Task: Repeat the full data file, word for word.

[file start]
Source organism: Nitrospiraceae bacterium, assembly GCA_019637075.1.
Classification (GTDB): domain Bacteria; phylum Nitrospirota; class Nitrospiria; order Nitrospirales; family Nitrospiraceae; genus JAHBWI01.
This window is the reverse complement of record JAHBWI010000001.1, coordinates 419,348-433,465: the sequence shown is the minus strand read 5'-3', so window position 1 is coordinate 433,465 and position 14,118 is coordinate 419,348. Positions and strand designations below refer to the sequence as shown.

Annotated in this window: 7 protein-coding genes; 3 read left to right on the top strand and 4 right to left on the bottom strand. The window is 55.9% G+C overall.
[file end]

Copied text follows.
Source organism: Nitrospiraceae bacterium, assembly GCA_019637075.1.
Classification (GTDB): domain Bacteria; phylum Nitrospirota; class Nitrospiria; order Nitrospirales; family Nitrospiraceae; genus JAHBWI01.
This window is the reverse complement of record JAHBWI010000001.1, coordinates 419,348-433,465: the sequence shown is the minus strand read 5'-3', so window position 1 is coordinate 433,465 and position 14,118 is coordinate 419,348. Positions and strand designations below refer to the sequence as shown.

Annotated in this window: 7 protein-coding genes; 3 read left to right on the top strand and 4 right to left on the bottom strand. The window is 55.9% G+C overall.